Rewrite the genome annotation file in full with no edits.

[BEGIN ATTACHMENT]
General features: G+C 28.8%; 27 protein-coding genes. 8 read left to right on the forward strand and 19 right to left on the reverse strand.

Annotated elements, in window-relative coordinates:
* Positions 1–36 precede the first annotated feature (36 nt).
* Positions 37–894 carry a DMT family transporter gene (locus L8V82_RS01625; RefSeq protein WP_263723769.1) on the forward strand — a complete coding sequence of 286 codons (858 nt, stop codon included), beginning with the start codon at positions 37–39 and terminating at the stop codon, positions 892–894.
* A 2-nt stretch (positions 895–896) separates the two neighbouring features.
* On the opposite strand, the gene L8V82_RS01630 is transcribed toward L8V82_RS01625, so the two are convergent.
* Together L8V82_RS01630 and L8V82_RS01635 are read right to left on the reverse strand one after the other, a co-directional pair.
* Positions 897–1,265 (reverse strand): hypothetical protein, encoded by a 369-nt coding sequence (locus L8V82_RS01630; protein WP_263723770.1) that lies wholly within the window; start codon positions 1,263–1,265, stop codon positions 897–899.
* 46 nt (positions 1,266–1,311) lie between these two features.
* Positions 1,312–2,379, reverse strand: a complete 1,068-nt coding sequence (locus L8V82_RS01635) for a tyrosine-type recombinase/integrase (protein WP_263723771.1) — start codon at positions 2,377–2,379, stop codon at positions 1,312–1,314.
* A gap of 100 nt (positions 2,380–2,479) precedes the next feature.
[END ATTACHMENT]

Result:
General features: G+C 28.8%; 27 protein-coding genes. 8 read left to right on the forward strand and 19 right to left on the reverse strand.

Annotated elements, in window-relative coordinates:
* Positions 1–36 precede the first annotated feature (36 nt).
* Positions 37–894 carry a DMT family transporter gene (locus L8V82_RS01625; RefSeq protein WP_263723769.1) on the forward strand — a complete coding sequence of 286 codons (858 nt, stop codon included), beginning with the start codon at positions 37–39 and terminating at the stop codon, positions 892–894.
* A 2-nt stretch (positions 895–896) separates the two neighbouring features.
* On the opposite strand, the gene L8V82_RS01630 is transcribed toward L8V82_RS01625, so the two are convergent.
* Together L8V82_RS01630 and L8V82_RS01635 are read right to left on the reverse strand one after the other, a co-directional pair.
* Positions 897–1,265 (reverse strand): hypothetical protein, encoded by a 369-nt coding sequence (locus L8V82_RS01630; protein WP_263723770.1) that lies wholly within the window; start codon positions 1,263–1,265, stop codon positions 897–899.
* 46 nt (positions 1,266–1,311) lie between these two features.
* Positions 1,312–2,379, reverse strand: a complete 1,068-nt coding sequence (locus L8V82_RS01635) for a tyrosine-type recombinase/integrase (protein WP_263723771.1) — start codon at positions 2,377–2,379, stop codon at positions 1,312–1,314.
* A gap of 100 nt (positions 2,380–2,479) precedes the next feature.